Today was our last full day in Chiang Mai. We went to the top of the tallest mountain in Thailand at about 8,000 feet. It was nice and cool at the top after our two hour drive through the south of town and then up the windy road ascending the mountain. All of the roads we’ve been on here in Thailand have been paved and in good condition. Even the one lane roads to roadside attractions like waterfalls and the small villages are concrete. That’s better than what we have in the mountains in the U.S.
Deni liked the coolness of the cloud forest at the top of the mountain. I liked the first blue sky we’ve seen above us except when in an airplane. There is a king’s stupa and a queen’s stupa near the top of the mountain built by the Thai air force just a few years ago. Surrounding both stupas are English gardens with all of the flowers that we’re used to at home. So it was a good transition to spring in Oregon.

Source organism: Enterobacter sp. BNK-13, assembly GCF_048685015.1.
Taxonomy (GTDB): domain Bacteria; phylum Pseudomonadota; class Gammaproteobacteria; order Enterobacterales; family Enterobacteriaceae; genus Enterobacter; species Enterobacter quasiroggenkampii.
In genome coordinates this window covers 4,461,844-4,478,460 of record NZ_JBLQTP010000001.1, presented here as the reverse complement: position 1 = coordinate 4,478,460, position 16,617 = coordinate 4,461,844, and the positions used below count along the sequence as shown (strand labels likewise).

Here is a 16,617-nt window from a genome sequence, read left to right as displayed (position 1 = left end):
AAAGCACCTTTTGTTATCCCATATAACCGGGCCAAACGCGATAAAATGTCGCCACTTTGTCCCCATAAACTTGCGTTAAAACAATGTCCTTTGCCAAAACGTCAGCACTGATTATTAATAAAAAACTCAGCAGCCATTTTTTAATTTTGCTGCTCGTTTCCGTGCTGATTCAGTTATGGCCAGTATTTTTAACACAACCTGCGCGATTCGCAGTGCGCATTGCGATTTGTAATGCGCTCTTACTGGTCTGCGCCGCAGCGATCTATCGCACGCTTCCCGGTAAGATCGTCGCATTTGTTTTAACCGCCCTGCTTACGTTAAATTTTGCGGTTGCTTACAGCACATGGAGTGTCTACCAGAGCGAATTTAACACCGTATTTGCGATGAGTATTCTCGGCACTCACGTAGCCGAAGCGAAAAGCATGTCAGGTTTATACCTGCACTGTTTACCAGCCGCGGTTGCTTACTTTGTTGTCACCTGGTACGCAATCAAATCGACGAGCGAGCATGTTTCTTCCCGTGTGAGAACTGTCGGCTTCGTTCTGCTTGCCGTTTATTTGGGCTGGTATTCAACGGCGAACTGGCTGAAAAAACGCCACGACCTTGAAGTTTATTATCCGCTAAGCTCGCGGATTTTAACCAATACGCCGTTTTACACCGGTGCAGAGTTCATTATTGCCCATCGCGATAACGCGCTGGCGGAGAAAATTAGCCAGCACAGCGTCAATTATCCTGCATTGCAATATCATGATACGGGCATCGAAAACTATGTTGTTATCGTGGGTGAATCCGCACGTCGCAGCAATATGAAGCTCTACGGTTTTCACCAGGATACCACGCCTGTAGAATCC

On the way back down the mountain, we visited a Hmong market, a Karen small village, and a waterfall. While talking to our tour guide we got a clarification on the status of the hill tribes. All of the hill tribes are legal Thai citizens with identity cards and full rights. The exception is the “long neck” subgroup of the Karen. Neither Myanmar (Burma) nor Thailand wants them. They came across the Thai border within the last 50 years. The other groups have been here long enough to have been assimilated. The long neck Karen people retain ties on both sides of the Myanmar/Thai border and may walk across the border through the mountains periodically to visit family and clan members.
The temperature down in the valley was 100 degrees today, so it was a good day to go to higher altitude. Tomorrow we’ll tour a couple more of the cultural museums here in town before we head out to the airport to take our short flight to Bangkok. Then we take the red eye 24-hour extravaganza back to Portland. We’re looking forward to spring at home.